The CBO study concluded that, "overall, the federal government paid 2 percent more in total wages than it would have if average wages had been comparable with those in the private sector." CBO also concluded that "on average, the benefits earned by federal civilian employees cost the employer 48 percent more than the benefits earned by private sector." CBO concluded that "the federal government paid 16 percent more in total compensation than it would have if average compensation had been comparable with that in the private sector." CBO added that its conclusions were based on accounting for "certain observable characteristics of workers," particularly education level.
AEI: Human Capital Approach
Like CBO, AEI used the human capital approach, "which looks at multiple personal characteristics like education, age, race, and sex, and recognizes that there is more to pay comparison that just pay, or even just pay and benefits," Biggs told the audience. "There are also other comparison methods like job security, quit rates, applications for jobs, job switching between federal and private sector. … Data show that people entering federal jobs receive an increase in pay, while people leaving federal jobs lose pay."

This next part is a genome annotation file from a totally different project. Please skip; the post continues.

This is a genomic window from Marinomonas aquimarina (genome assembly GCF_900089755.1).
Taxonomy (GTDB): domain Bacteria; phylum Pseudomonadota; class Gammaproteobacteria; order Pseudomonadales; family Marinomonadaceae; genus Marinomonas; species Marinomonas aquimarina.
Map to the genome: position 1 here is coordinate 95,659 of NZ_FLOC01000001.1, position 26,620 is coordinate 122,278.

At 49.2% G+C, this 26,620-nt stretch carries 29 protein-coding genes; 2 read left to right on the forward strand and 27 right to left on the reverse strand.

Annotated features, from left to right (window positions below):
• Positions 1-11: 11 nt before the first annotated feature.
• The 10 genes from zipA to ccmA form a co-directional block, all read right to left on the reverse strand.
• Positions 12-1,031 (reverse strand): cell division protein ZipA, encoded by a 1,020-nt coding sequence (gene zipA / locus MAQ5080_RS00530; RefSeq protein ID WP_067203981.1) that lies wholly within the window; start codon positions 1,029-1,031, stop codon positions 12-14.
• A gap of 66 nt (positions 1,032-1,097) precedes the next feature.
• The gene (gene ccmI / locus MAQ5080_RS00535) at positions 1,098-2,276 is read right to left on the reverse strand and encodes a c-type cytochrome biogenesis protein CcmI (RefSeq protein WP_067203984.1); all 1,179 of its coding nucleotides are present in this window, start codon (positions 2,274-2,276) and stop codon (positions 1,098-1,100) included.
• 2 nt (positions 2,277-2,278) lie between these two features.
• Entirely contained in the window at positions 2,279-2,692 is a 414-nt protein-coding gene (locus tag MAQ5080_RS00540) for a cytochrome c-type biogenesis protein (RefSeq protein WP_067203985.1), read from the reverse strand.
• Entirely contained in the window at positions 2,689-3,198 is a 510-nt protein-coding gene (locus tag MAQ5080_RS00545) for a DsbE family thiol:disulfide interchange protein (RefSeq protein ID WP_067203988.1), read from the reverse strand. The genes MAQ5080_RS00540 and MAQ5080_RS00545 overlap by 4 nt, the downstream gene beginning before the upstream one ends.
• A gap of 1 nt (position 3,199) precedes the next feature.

In addition to looking at BLS data, AEI also looked at Census Bureau data and official government reports. "The FSC jobs-to-jobs comparison does not look at benefits, but the human capital approach does." He described the BLS/FSC jobs-to-jobs approach and the CBO human capital approach as "consistent, but argued that the human capital approach is better. The human capital approach looks at large numbers of jobs using statistical analysis. … Education and experience tend to drive federal pay, while productivity tends to drive private-sector pay." He noted that "the job-to-jobs approach used by the FSC does not consider these kinds of differences."